Sedan (nuclear test)

Sedan (nuclear test)
Storax Sedan
Storax Sedan nuke.jpg
Storax Sedan explosion.
Country  United States
Test series Operation Storax
Operation Plowshare
Test site Nevada Test Site
Date July 6, 1962
Test type Underground
Yield 104 kt

Storax Sedan was a shallow underground nuclear test conducted in Area 10 of Yucca Flat at the Nevada National Security Site on 6 July 1962 as part of Operation Plowshare, a program to investigate the use of nuclear weapons for mining, cratering, and other civilian purposes.[1] The radioactive fallout from the test contaminated more US residents than any other nuclear test, and the Sedan Crater is the largest man-made crater in the United States, and is listed on the National Register of Historic Places.



The Sedan Crater

Sedan was a thermonuclear device with a fission yield less than 30% and a fusion yield about 70%.[2] The timing of the test put it within the Operation Storax fiscal year, but Sedan was functionally part of Operation Plowshare, and the test protocol was sponsored and conducted by Lawrence Livermore National Laboratory with minimal involvement by the United States Department of Defense. The explosive device was lowered into a shaft drilled into the desert alluvium 194 m (636 ft) deep.[2] The fusion-fission blast had a yield equivalent to 104 kilotons of TNT (435 terajoules) and lifted a dome of earth 290 feet (90 m) above the desert floor before it vented at three seconds after detonation, exploding upward and outward displacing more than 11,000,000 t (11,000,000 long tons; 12,000,000 short tons) of soil.[3] The resulting crater is 100 m (330 ft) deep with a diameter of about 390 m (1,280 ft). A circular area of the desert floor five miles across was obscured by fast-expanding dust clouds moving out horizontally from the base surge, akin to pyroclastic surge.[4] The blast caused seismic waves equivalent to an earthquake of 4.75 on the Richter scale.[1] The radiation level on the crater lip at 1 hour after burst was 500 R per hour (130 mC/(kg·h)).


US counties that measured the highest levels of radioactive fallout from both Sedan and "Small Boy" of Operation Sunbeam, detonated eight days later. Units are millisieverts.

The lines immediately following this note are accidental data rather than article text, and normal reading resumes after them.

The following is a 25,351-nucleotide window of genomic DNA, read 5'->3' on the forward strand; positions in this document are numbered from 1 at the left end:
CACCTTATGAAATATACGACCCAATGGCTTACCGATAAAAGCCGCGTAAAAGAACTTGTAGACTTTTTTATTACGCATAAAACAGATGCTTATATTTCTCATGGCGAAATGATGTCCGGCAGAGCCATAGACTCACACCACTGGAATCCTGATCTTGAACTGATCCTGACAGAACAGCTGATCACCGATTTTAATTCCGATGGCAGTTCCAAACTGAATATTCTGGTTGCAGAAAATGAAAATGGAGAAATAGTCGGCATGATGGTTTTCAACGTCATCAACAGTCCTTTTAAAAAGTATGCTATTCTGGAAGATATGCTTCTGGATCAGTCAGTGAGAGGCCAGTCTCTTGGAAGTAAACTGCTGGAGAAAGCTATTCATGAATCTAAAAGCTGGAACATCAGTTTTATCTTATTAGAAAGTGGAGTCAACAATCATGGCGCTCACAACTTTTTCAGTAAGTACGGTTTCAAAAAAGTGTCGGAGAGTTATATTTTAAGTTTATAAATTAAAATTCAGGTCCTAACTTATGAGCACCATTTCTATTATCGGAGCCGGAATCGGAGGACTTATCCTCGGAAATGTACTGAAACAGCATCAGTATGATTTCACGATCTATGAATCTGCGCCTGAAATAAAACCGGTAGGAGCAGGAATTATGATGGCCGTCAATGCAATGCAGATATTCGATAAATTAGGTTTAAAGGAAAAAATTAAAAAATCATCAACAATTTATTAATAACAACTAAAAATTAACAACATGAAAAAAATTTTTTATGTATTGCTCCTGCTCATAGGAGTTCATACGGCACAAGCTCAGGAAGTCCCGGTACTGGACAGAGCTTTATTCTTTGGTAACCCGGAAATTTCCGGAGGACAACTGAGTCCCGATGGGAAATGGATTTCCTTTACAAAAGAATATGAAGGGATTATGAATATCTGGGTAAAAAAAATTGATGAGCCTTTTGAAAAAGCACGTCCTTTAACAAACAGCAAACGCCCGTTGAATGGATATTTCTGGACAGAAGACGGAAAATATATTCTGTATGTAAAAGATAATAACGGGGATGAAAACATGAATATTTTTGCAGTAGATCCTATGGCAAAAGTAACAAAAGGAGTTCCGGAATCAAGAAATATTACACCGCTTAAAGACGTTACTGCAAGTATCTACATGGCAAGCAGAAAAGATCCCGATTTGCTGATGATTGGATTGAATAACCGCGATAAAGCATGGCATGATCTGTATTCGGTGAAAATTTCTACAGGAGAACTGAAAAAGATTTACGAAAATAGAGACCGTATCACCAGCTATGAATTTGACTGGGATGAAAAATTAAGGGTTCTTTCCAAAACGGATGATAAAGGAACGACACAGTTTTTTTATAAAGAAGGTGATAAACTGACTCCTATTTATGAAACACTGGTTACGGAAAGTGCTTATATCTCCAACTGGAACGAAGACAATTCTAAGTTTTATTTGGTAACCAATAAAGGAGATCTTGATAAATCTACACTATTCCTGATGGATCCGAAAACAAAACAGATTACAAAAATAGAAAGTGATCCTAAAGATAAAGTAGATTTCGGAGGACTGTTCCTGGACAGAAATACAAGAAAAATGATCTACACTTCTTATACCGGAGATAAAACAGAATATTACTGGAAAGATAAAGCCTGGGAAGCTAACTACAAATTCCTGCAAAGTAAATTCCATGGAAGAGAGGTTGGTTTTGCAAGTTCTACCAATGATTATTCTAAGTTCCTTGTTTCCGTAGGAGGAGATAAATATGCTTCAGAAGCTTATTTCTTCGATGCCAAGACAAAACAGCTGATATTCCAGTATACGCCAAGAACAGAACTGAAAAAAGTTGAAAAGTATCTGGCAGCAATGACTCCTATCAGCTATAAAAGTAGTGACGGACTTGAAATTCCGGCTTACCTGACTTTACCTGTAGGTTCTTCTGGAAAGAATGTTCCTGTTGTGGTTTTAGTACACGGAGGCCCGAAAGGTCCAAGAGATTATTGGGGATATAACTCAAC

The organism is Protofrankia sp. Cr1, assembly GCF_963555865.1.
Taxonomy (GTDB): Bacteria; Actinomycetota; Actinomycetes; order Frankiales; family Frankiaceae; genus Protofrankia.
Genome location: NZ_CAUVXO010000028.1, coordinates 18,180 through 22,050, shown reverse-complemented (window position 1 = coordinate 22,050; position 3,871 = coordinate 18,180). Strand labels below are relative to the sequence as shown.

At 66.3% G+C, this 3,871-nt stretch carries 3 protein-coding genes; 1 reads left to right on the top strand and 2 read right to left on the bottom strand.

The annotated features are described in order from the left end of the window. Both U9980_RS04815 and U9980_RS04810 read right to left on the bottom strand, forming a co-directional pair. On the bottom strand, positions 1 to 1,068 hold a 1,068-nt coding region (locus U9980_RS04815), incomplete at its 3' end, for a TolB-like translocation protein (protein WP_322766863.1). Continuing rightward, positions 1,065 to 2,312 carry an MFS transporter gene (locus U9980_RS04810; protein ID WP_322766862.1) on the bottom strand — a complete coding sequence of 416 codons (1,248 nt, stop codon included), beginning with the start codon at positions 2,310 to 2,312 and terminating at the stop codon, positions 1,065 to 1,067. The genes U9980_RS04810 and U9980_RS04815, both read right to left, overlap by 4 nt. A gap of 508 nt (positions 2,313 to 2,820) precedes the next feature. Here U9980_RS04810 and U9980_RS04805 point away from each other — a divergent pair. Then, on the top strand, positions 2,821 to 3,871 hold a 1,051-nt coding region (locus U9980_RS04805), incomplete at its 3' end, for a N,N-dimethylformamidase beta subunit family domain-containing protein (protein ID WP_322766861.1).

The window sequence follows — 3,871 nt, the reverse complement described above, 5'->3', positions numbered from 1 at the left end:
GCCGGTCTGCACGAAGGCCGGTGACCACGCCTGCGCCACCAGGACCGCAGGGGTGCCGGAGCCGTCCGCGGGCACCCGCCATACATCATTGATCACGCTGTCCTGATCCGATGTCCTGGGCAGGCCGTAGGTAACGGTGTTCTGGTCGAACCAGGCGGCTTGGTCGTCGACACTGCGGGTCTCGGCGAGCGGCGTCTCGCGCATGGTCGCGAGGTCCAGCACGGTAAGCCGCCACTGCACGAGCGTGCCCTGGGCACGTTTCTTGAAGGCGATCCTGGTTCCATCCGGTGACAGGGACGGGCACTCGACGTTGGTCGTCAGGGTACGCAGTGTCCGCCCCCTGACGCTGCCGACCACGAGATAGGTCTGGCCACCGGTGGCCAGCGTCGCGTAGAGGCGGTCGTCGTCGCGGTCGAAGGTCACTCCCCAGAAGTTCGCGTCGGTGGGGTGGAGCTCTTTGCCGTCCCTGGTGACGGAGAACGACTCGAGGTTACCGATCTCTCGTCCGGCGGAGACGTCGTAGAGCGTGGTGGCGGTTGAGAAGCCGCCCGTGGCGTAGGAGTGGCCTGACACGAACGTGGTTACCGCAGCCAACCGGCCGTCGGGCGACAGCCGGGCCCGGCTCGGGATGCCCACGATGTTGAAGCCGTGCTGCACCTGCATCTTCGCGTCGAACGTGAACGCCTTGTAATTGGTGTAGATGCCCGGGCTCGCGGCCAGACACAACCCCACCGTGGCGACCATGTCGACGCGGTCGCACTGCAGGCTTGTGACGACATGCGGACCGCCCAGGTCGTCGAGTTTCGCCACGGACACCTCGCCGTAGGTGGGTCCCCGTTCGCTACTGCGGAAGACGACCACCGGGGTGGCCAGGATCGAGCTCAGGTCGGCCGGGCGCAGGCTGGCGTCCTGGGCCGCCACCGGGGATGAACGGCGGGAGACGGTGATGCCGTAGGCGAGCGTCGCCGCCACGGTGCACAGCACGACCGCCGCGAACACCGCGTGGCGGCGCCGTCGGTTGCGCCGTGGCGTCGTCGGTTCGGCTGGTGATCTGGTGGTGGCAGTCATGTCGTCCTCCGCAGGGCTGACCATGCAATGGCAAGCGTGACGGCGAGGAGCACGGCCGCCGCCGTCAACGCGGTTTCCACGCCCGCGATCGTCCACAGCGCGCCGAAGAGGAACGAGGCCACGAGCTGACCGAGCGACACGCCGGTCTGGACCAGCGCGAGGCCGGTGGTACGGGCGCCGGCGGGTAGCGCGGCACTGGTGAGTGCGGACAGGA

The ten highest radiation exposures to residents from US continental nuclear testing

The Sedan shot resulted in a radioactive cloud that separated into two plumes, rising to 3.0 km and 4.9 km (10,000 ft and 16,000 ft). The two plumes headed northeast and then east in roughly parallel paths towards the Atlantic Ocean.[5] A large amount[citation needed] of nuclear fallout was dropped along the way, narrowly dispersed in a relatively small number of United States counties. Detected radioactivity was especially high in eight counties in Iowa and one county each in Nebraska, South Dakota and Illinois. Most heavily affected counties were Howard, Mitchell and Worth counties in Iowa, as well as Washabaugh County in South Dakota, an area that has since been incorporated into Jackson County and is wholly within Pine Ridge Indian Reservation. These four counties measured maximum levels higher than 6,000 microcuries per square meter (220 MBq/m2).[6]

Of all the nuclear tests conducted in the USA, Sedan ranked highest in overall activity of radionuclides in fallout. The test released 880,000 curies (33 PBq) of radioactive iodine-131, an agent of thyroid disease, into the atmosphere.[7] Sedan ranked first in percentages of these particular radionuclides detected in fallout: 198Au, 199Au, 7Be, 99Mo, 147Nd, 203Pb, 181W, 185W and 188W. Sedan ranked second in these radionuclides in fallout: 57Co, 60Co and 54Mn. Sedan ranked third in the detected amount of 24Na in fallout. In countrywide deposition of radionuclides, Sedan was highest in the amount of 7Be, 54Mn, 106Ru and 242Cm, and second highest in the amount of deposited 127mTe.[6]

Sedan's fallout contamination contributed a little under 7% to the total amount of radiation which fell on the U.S. population during all of the nuclear tests at NTS. Sedan's effects were similar to shot "George" of Operation Tumbler-Snapper, detonated on June 1, 1952, which also contributed about 7% to the total radioactive fallout. Uncertainty regarding exact amounts of exposure prevents knowing which of the two nuclear tests was the most; George is listed as being the highest exposure and Sedan second highest by the United States Department of Health and Human Services, Centers for Disease Control and Prevention, and the National Cancer Institute.[8][9]